‘Girl should not have been expelled for ‘blasphemy’'

Christians in Havelian on edge after incident; say it has created mistrust among their community and Muslims.

Muhammad Sadaqat September 26, 2011


Religious scholars and civil society members took to the streets on Sunday to oppose the expulsion of a Christian schoolgirl for misspelling the word ‘naat’.

They also demanded an inquiry into the actions of the school administration that had expelled the girl.

Faryal Bhatti, an eighth-grade student at Sir Syed Girls High School, POF Colony, Havelian, was accused of committing blasphemy when she miswrote the word ‘naat’ as ‘laanat’.

Faryal apologised for what she said was an inadvertent spelling error but she and her mother, a staff nurse at the POF Hospital, Havelian, were hauled up before the POF managing director, where it was decided that Faryal will be expelled and she and her family will have to vacate their residential quarters. The family has since moved to an unidentified location although Faryal’s mother has reportedly been transferred to POF Wah.

The Express Tribune has learnt that a SMS campaign has been launched against the family, throwing the dozen or so other Christian families living inside the colony into a state of panic.

“Although we have been living peacefully with the Muslim community for three decades, following this episode no one can say with any guarantee what they [Muslims of the area] are harbouring in their minds now,” said an elderly Christian man, on condition of anonymity.

Dr M Aslam Khaki, an advocate of the Supreme Court and a Juris Consult of the Federal Shariat Court (FSC), said that the FSC had clearly ruled in the Dr M Ismael Qureshi case that if the accused carried out his or her actions unintentionally then the act can be pardoned. He said that the FSC had ruled that the offence of blasphemy is Hadd and that there is a clear verdict by the Holy Prophet (pbuh) that the hadood must be spared if there is doubt. In this case, Khaki said, the doubt arose from the girl’s young age and the similarity between the two words.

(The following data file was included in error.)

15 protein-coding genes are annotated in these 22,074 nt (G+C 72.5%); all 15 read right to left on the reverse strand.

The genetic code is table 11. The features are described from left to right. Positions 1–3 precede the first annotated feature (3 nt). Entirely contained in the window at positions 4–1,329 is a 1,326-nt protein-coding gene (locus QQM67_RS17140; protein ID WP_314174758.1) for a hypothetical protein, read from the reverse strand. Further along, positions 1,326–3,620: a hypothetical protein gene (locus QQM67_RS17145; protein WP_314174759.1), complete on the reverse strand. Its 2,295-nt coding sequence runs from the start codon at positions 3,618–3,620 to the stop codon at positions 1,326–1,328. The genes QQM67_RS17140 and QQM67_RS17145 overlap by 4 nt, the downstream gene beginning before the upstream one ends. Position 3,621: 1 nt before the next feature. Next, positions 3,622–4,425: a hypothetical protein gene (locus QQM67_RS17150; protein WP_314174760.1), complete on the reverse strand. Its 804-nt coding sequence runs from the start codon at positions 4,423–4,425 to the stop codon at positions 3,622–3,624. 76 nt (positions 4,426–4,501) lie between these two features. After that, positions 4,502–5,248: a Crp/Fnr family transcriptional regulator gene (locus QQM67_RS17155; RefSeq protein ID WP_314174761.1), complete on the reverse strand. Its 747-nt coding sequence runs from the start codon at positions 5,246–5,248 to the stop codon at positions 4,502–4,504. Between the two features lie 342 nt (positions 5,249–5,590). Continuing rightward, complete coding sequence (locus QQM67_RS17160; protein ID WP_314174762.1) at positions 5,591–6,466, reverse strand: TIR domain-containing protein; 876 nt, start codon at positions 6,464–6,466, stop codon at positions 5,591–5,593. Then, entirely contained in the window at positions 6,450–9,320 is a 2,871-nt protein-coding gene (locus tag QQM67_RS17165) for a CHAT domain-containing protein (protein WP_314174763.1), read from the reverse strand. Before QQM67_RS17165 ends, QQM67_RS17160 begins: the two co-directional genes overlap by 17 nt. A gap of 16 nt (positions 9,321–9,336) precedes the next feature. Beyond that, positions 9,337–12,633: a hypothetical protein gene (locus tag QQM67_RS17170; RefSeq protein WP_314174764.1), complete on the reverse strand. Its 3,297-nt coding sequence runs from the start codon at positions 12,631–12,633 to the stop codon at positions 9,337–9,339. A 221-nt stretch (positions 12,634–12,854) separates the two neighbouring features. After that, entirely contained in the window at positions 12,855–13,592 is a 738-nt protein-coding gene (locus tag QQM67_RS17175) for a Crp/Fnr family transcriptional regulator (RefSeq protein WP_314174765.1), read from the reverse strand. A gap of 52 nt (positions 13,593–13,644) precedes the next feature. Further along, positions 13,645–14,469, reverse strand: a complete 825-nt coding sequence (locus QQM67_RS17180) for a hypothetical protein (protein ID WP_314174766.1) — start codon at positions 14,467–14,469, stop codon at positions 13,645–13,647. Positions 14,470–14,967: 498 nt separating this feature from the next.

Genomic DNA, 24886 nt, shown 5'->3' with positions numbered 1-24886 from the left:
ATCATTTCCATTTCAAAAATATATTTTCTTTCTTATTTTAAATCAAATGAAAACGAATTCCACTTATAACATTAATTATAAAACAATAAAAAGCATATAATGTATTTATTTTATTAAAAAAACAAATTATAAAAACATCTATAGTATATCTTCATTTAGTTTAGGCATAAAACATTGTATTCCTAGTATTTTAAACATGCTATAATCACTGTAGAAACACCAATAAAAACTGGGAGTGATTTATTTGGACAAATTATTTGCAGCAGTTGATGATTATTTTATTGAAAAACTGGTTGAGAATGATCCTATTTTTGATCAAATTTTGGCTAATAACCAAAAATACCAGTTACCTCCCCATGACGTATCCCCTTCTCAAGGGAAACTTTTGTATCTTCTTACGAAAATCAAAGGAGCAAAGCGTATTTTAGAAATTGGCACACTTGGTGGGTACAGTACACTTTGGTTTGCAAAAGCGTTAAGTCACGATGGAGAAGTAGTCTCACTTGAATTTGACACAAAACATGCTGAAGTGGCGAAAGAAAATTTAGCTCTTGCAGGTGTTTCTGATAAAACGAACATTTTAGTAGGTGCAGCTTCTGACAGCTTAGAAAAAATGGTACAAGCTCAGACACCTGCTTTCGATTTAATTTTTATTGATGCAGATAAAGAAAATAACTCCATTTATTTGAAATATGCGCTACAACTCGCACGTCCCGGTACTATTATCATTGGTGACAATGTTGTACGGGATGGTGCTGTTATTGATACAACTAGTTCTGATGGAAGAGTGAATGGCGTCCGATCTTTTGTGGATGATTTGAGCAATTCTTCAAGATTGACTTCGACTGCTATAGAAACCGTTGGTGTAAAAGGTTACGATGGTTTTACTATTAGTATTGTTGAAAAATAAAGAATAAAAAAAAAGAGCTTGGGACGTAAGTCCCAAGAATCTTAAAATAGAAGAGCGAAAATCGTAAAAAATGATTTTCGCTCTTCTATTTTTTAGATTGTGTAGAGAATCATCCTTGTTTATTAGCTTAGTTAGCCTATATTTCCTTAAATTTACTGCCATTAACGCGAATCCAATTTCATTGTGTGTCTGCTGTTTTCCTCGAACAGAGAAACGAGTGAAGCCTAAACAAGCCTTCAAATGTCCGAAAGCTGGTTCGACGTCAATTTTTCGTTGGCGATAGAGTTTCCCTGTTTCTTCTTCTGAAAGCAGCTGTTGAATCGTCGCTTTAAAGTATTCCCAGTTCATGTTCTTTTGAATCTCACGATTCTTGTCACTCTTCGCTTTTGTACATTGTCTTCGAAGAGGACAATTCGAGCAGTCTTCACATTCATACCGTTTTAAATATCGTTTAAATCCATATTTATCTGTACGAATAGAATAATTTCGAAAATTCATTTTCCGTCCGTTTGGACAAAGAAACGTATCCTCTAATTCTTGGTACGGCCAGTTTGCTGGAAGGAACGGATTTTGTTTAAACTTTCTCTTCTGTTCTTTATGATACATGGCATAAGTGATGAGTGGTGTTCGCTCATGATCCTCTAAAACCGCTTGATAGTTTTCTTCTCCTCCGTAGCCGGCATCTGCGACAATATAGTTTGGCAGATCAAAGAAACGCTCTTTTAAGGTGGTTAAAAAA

Mufti Naeem of Jamia Naeemia, Karachi, and Allama Asghar Askari, president of the Punjab chapter of the Majlis-e-Wahdul Muslimeen both agreed that Faryal should be pardoned. Other religious scholars who came to the girl’s defence included Professor Sajid Mir, head of the Jamiat Ahle Hadith and Mufti Muhammad Khan Qadri, convenor of the Milli Majlis-e-Sharai.

Ziaul Haq Naqshbandi, a spokesperson of the Tahafuz-e-Namoos-e-Risalat Mahaz, blamed Faryal’s teacher for the incident. “The real culprit is the man who set this question paper for the Christian girl. If you are not taught Islam during your childhood then even a Muslim student can make such a mistake.”

Maulana Afzal Hyderi, secretary-general of the Wafaqul Madaris, was so disturbed by Faryal’s plight, he could only say, “What can we do in such circumstances? Prayer is our last resort.”

Executive director of the Omar Asghar Khan Foundation, Ali Asghar Khan, the Sahara Development Foundation and others also condemned Faryal’s expuIsion.

(With additional reporting by Karamat Bhatty in Lahore and Azam Khan in Islamabad)

Published in The Express Tribune, September 26th,  2011.

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Paksyani | 9 years ago | Reply @Steve - get over it. Don't be arrogant. Why do you think you can take away someone's child just because you want? No parent in the world would just give away their child. Have some respect of these people.
Slay Them | 9 years ago | Reply

I don't think it was a mistake. These people are taught this at home. The courts should do justice and penalize the parents as the chikd is too young.

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